Thomas Hawn saw a pickup pull in behind the Rose & Crown restaurant and greeted the driver a few months back.
What's up? Hawn asked the man, who had grabbed a hose from his truck and stuck it in a freezer-sized bin filled with used fry oil.
The man said the owner gave him the okay to take the grease.
But Hawn, the head chef at the restaurant, knew another company had a long-term contract. So he stepped inside to call owner Al Anderson.
When Hawn returned a minute later, the bin was empty and the man was gone.
"The guy was quite brazen," said Anderson, 61.
The Rose & Crown, 12850 Walsingham Road, Largo, is not alone. Grease thefts nationwide have been on the rise. And in June, the St. Petersburg Times reported that similar incidents have occurred in St. Petersburg, Tampa, Orlando and Miami.
"We lose oil daily," said Frank DiBenedetto, who owns FCS Inc., a plumbing and pumping company near Largo that picks up oil at several hundred Central Florida restaurants. "You can't babysit all of the containers."
And two weeks ago, FCS had to replace a 300-gallon grease barrel at a Largo recycling center with a tamper proof container because someone had pilfered used grease there.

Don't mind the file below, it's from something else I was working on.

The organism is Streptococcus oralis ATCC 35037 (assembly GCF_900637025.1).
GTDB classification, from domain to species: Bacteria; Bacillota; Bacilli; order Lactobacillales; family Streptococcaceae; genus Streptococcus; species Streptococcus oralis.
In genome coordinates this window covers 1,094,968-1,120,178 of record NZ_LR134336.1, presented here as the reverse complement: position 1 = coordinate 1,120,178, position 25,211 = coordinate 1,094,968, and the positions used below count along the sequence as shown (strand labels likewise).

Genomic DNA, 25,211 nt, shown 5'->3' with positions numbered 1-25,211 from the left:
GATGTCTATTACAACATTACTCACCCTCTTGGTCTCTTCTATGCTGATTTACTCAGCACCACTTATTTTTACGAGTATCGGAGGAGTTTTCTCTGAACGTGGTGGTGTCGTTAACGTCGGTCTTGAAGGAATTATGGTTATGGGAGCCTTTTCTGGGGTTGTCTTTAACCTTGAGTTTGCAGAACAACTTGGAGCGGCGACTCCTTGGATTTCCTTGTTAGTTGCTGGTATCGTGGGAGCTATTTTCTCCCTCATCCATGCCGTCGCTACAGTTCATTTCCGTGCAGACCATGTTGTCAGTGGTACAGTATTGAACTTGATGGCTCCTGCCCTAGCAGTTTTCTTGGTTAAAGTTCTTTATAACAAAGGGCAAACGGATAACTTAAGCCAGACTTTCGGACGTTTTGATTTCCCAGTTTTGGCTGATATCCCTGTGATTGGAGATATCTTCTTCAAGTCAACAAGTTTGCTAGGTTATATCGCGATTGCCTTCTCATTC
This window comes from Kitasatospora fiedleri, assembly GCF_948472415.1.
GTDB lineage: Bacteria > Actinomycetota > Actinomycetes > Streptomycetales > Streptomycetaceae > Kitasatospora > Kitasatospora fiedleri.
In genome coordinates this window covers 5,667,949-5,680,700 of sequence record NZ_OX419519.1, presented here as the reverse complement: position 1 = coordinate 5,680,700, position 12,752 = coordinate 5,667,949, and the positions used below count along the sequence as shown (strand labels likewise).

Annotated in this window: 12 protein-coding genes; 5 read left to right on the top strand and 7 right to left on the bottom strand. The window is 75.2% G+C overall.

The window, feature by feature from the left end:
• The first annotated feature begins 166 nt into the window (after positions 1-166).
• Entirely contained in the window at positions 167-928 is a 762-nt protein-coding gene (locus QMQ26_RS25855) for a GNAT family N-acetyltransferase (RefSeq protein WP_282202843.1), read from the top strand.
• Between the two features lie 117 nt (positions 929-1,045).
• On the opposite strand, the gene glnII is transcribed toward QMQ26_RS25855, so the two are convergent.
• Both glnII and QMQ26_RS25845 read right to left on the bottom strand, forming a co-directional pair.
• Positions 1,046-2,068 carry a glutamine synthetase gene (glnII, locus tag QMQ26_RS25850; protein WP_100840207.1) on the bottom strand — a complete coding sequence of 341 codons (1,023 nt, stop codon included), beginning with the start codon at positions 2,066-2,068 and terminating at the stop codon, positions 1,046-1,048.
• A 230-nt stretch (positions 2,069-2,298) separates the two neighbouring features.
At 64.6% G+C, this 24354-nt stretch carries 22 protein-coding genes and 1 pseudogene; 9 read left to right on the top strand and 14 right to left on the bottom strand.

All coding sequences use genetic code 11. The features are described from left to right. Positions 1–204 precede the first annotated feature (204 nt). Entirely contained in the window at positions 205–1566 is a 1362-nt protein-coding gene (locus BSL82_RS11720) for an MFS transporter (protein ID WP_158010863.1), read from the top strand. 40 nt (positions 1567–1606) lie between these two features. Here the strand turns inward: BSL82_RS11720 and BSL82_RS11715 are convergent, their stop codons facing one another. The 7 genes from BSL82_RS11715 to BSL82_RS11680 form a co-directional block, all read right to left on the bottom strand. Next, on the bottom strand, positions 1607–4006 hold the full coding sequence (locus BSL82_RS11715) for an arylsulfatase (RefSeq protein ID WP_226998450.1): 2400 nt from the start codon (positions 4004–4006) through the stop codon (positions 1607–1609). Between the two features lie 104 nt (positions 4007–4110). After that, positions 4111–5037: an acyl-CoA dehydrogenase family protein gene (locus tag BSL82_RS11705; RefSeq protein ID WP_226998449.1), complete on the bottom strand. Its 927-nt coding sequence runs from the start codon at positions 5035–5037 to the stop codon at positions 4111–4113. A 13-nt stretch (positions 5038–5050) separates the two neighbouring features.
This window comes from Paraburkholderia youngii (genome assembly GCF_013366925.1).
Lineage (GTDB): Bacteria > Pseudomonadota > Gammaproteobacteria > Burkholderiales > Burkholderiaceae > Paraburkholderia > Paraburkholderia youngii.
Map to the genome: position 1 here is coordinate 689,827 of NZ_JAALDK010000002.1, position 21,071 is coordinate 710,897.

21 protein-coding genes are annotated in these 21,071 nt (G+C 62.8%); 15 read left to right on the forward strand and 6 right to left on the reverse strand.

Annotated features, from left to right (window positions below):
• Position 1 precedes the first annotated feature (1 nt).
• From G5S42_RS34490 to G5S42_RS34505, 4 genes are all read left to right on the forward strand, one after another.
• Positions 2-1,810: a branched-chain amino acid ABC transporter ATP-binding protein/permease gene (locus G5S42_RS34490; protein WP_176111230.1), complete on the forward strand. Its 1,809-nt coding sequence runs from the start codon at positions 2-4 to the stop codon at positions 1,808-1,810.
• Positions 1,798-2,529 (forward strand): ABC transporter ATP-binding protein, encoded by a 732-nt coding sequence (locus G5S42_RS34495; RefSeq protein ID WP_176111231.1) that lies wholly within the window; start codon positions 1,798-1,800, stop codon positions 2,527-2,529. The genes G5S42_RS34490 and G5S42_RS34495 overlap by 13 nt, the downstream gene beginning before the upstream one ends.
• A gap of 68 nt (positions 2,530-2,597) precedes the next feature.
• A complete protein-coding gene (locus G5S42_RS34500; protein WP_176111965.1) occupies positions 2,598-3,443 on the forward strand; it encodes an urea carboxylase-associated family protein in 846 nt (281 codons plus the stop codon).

At least twice, FCS workers had noticed about 2 feet of cooking oil in the Largo recycling drum, DiBenedetto said. But when they went back to retrieve the grease, it was gone, he said.
DiBenedetto says he thinks he knows why folks are taking the grease.
"Local people are converting that oil into fuel for themselves," he said.
People can buy kits online that can convert diesel engines to run on filtered fryer oil. There are also filtering methods available online, DiBenedetto said, but they're not necessarily efficient.
Peggy Mathews, corporate spokeswoman for biodiesel producer Agri-Source Fuels, said there's a key challenge for people who try to make biodiesel in their garage: producing a quality product that won't harm engines.
"I can guarantee it will not be up to standards," said Mathews, whose company makes biodiesel from chicken fat.
Restaurants routinely store used grease in containers and have contracts with companies that pick it up.
Collection companies use the grease in a variety of ways. They may convert it into biodiesel fuel or process it into glazes for animal feed or byproducts in paint or plastics.
Years ago, people used to have to pay to have grease picked up, Anderson said. Now, Griffin Industries, which collects his oil, pays him about $100 a month.
Lorri Helfand can be reached at firstname.lastname@example.org or 445-4155.